The board that governs the Oregon University System has extended the contract of the president of the University of Oregon -- but only for a year, and after telling him that he needed to be more of a team player, The Oregonian reported. Richard W. Lariviere has pushed a controversial plan designed to limit state support for the institution in exchange for significantly more independence -- and that plan, like others in Wisconsin and elsewhere, has caused friction with other public higher education leaders. (The University of Wisconsin at Madison's chancellor, Carolyn A. (Biddy) Martin, announced Tuesday that she would leave to become president of Amherst College, though she said she had not been urged to leave.) "We want his participation as a member of the team," Paul Kelly, president of the State Board of Higher Education, said of Lariviere during a telephone meeting Tuesday. In extending Lariviere's contract for one year instead of the usual two or three, board members specifically mandated that he attend meetings of his peers and participate in continuing discussions about changes in Oregon's higher education structure.
A new organization -- the Texas Coalition for Excellence in Higher Education -- has been launched to defend the state's higher education system from a barrage of criticism, much of it from allies of Governor Rick Perry. The new group has prominent business, political and academic leaders (Democrats and Republicans) who question the ideas being put forward by the governor's allies (some of them on boards of regents). "The Texas Coalition for Excellence in Higher Education was necessitated by the strong belief that there is a right way to improve higher education and that there is a wrong way that could have long-term damaging effects on our institutions of higher learning, our state's economy and on our future," says an announcement on the group's website. "Current recommendations being floated -- from dramatically expanding enrollment while slashing tuition to separating research and teaching budgets, and seceding from a recognized and respected accreditation organization -- are decidedly the wrong way."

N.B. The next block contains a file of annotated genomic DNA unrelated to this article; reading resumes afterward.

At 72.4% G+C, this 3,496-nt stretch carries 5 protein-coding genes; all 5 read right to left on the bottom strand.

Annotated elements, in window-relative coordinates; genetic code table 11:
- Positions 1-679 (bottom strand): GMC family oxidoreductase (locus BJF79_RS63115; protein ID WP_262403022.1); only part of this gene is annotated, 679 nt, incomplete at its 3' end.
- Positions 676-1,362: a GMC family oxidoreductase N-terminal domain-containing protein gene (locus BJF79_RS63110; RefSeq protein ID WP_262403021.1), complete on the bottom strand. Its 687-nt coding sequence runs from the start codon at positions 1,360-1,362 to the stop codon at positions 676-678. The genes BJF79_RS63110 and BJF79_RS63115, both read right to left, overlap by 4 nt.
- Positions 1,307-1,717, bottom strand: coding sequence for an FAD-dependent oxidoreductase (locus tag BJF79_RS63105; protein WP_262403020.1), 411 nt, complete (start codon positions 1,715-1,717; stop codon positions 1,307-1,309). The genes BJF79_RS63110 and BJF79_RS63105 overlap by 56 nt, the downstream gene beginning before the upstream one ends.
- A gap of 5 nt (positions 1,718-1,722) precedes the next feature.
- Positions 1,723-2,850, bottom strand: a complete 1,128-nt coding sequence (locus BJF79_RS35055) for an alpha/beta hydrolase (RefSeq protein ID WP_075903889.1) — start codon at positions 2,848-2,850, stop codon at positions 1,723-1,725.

Westwood College, which has been among the institutions singled out by U.S. senators critical of for-profit colleges, announced Wednesday that it would provide up to $500 a month for six months to certain graduates who fail to find jobs in their fields within six months of earning their degrees. The "employment pledge," as Westwood calls it, would be available to students who earn at least a 3.0 grade point average and work with the college's career office to actively pursue a job. In return, eligible bachelor's degree recipients could earn up to $500 a month and associate degree recipients up to $250 a month for six months. "We're so confident that an education at Westwood will prepare you for a brighter future, we're putting our money where our commitment is -- on your success," the college said in a news release. A spokesman for Westwood said that about half of its graduates earn a 3.0 average, and that the program was designed in part to give more of them an incentive to do so.